The flavour of the season - HTML5:

Many have embraced it, a few have discarded it  as too far in the future, and some have abandoned a misused friend  in favor of an old flame in preparation. Whatever side of the debate you’re on, you’ve most likely heard all the blogging chatter surrounding the “new hotness” that is HTML5. It’s everywhere, it’s coming, and you want to know everything you can before it’s old news.

HTML5 is well on its way to becoming more than just a markup language for web pages. Rather, it will be a development platform in its own right. In practical terms, this means support for HTML5, along with CSS3 and JavaScript, as a way to create real applications, not just webpages. HTML5 still has a long way to go before it becomes a final standard but many of its advanced features are being implemented now. Latest versions of browsers such as Internet Explorer, Mozilla Firefox, Opera, Google Chrome, and Apple Safari have already implement HTML5 to some extent. It will take some time for HTML to completely take over . Even though HTML5 video is becoming more commonplace, I don’t think I could do without having Flash installed on my machine just yet. But  yes I can imagine it coming . For now , it may interest you to look at these:

  1. showcases websites from all over the world made with the HTML5 markup laungauge.

  2. 45 examples of ebsites designed with HTML5

  3. Top 10 best HTML5 websites of 2012

Or if you belong to a developer community and want to know the nitty-gritty details , you may find some helpful content here.

The Desktop context:

If analysts are to be believed, Adobe's move to ditch Flash Player for mobile browsers was smart. To me it occurs that Keeping Flash Player alive on the desktop will work for a while, but eventually it too will be supplanted by HTML5, With the large mobile and tablet market free of the already diminished influence of Flash, and with sites like YouTube and Vimeo going the Flash-free route, it’s a good bet that HTML5 will overtake the resource-heavy plugin on the desktop eventually, despite its current dominance. Microsoft, for one, has already said it will block the Flash Player plug-in from being installed on the touch edition of Internet Explorer 10 (IE10) within next year's Windows 8.What do you think, though? Could you live without Flash?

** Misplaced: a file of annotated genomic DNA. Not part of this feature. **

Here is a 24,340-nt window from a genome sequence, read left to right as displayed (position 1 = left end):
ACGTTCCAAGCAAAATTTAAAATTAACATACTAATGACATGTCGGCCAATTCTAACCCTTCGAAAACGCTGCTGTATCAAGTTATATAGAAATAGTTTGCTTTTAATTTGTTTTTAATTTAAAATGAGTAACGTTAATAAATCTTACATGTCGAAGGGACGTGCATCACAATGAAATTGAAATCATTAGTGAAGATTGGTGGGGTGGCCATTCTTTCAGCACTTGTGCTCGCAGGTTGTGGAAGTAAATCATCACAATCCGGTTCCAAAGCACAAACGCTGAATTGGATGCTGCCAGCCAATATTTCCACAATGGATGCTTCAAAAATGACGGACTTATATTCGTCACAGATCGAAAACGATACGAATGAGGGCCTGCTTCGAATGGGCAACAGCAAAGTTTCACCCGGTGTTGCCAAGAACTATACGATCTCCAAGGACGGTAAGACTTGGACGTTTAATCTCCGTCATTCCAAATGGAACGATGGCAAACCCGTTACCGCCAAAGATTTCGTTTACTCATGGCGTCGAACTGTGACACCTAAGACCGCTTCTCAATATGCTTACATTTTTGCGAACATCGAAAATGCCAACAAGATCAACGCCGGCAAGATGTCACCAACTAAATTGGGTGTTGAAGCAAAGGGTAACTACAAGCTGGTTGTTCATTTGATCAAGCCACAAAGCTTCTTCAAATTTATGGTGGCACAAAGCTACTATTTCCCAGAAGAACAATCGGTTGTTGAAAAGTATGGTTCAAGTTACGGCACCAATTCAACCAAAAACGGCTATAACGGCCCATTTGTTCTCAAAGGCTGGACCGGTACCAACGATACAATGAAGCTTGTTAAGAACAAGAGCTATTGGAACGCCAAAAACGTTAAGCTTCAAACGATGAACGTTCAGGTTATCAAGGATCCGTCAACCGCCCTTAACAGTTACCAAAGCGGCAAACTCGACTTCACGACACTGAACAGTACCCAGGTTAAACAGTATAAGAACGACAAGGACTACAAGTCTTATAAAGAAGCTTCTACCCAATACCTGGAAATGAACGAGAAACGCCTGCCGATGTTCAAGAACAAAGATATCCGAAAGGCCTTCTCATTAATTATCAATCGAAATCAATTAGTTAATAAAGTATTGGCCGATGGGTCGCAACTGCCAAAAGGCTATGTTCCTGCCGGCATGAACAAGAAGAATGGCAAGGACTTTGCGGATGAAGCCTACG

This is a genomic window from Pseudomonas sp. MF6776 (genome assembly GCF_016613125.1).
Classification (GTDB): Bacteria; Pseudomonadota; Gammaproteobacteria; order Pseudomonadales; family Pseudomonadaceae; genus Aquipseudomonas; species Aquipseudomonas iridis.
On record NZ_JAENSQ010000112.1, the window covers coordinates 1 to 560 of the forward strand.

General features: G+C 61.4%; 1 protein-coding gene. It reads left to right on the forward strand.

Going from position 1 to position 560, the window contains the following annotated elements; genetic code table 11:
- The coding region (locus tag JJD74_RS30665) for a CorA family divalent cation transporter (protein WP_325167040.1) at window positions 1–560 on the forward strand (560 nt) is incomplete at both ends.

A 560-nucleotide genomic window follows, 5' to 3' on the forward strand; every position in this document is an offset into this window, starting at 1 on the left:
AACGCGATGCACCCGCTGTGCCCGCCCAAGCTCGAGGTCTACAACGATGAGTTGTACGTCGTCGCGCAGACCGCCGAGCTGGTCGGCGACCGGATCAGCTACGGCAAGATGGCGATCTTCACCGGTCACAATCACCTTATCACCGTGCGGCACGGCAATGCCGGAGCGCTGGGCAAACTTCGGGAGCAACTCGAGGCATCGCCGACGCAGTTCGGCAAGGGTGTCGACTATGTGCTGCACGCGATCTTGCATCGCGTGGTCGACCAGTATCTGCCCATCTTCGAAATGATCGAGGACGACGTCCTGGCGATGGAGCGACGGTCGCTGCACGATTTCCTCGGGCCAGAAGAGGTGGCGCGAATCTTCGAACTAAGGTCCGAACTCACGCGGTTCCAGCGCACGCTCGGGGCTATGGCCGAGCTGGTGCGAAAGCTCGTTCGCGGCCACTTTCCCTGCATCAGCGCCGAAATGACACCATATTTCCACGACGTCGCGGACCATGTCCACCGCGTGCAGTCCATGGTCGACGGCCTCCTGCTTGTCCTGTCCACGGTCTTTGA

[polldaddy poll=5980642]

References: Here are a few things that helped me gain insight into the matter:

  1. Adobe Flash - wikipedia ,

  2. Comparison of HTML 5 and Flash - wikipedia

  3. Youtube's HTML 5 player steadily gaining ground on Flash

  4. Surviving the world without adobe flash

  5. Networking blogs by Steven J. Vaughan-Nichols

Any corrections are welcome !!


  1. thanks abhishek !! and the "follow" button u asked for once , I have put it :)

  2. explained in a nice manner

  3. I would like to thank the anonymous reader for pointing out that I did not include the references !! The blog has been edited .

  4. You did not say "why is it better?" (apart from crashes and low power devices, btw why does it consume less power? ) , you just said, everyone will be using it in future, right ?

  5. I guess this is the best comments I have come across on one of my posts . ty :)

    Why HTML 5 appear better ??
    Ans : crashes , less power consumption , cross-platform existence , apple's lack of confidence with flash ,+ Google banking big on HTML gives me a lot of faith in HTML 5.
    Here are a few links that may interest you -
    With so much of support and backing , that too long before standardization , I think its a wise bet to vote in favour of HTML 5 .

    Why low consumption ??
    Ans : I guess HTML5 has got audio and video codecs which would consume less of power compared to an equivalent Flash player. But I am not very sure about this right now, will try to google it and get to you soon :)
    By the way , If you want to experimentally verify the same, you may find this useful -